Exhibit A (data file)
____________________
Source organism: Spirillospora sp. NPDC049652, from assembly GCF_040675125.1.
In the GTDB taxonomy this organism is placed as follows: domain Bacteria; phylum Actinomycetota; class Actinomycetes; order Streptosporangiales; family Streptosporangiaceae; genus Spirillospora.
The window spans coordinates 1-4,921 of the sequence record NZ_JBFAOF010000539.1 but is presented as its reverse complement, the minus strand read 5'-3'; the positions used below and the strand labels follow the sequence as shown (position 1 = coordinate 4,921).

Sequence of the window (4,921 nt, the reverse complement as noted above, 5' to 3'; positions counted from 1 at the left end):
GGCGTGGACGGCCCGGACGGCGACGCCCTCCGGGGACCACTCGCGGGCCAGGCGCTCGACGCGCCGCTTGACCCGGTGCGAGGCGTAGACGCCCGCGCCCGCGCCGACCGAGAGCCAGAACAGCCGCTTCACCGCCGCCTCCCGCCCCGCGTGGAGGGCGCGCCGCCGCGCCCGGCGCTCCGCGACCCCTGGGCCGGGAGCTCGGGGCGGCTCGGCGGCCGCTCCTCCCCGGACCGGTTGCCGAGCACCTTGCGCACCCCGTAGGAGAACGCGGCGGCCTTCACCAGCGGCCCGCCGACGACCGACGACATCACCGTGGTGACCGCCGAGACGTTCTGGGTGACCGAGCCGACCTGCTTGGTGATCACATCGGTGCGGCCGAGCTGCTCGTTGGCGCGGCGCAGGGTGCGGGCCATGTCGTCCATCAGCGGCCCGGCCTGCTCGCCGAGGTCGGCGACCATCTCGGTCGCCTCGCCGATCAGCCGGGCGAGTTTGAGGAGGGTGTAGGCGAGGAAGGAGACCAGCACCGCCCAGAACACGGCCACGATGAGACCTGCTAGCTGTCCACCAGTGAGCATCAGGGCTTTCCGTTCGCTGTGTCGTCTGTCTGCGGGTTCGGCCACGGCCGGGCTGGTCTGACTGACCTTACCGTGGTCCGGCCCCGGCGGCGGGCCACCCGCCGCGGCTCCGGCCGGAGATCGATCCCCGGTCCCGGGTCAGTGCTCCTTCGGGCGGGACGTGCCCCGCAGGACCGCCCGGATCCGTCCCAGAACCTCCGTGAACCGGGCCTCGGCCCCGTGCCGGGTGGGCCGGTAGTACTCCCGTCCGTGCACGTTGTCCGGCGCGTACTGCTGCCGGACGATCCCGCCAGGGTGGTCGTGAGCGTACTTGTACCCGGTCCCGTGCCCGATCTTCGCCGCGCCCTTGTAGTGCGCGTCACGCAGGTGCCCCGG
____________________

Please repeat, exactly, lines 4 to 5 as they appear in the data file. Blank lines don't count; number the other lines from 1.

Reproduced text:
Sequence of the window (4,921 nt, the reverse complement as noted above, 5' to 3'; positions counted from 1 at the left end):
GGCGTGGACGGCCCGGACGGCGACGCCCTCCGGGGACCACTCGCGGGCCAGGCGCTCGACGCGCCGCTTGACCCGGTGCGAGGCGTAGACGCCCGCGCCCGCGCCGACCGAGAGCCAGAACAGCCGCTTCACCGCCGCCTCCCGCCCCGCGTGGAGGGCGCGCCGCCGCGCCCGGCGCTCCGCGACCCCTGGGCCGGGAGCTCGGGGCGGCTCGGCGGCCGCTCCTCCCCGGACCGGTTGCCGAGCACCTTGCGCACCCCGTAGGAGAACGCGGCGGCCTTCACCAGCGGCCCGCCGACGACCGACGACATCACCGTGGTGACCGCCGAGACGTTCTGGGTGACCGAGCCGACCTGCTTGGTGATCACATCGGTGCGGCCGAGCTGCTCGTTGGCGCGGCGCAGGGTGCGGGCCATGTCGTCCATCAGCGGCCCGGCCTGCTCGCCGAGGTCGGCGACCATCTCGGTCGCCTCGCCGATCAGCCGGGCGAGTTTGAGGAGGGTGTAGGCGAGGAAGGAGACCAGCACCGCCCAGAACACGGCCACGATGAGACCTGCTAGCTGTCCACCAGTGAGCATCAGGGCTTTCCGTTCGCTGTGTCGTCTGTCTGCGGGTTCGGCCACGGCCGGGCTGGTCTGACTGACCTTACCGTGGTCCGGCCCCGGCGGCGGGCCACCCGCCGCGGCTCCGGCCGGAGATCGATCCCCGGTCCCGGGTCAGTGCTCCTTCGGGCGGGACGTGCCCCGCAGGACCGCCCGGATCCGTCCCAGAACCTCCGTGAACCGGGCCTCGGCCCCGTGCCGGGTGGGCCGGTAGTACTCCCGTCCGTGCACGTTGTCCGGCGCGTACTGCTGCCGGACGATCCCGCCAGGGTGGTCGTGAGCGTACTTGTACCCGGTCCCGTGCCCGATCTTCGCCGCGCCCTTGTAGTGCGCGTCACGCAGGTGCCCCGG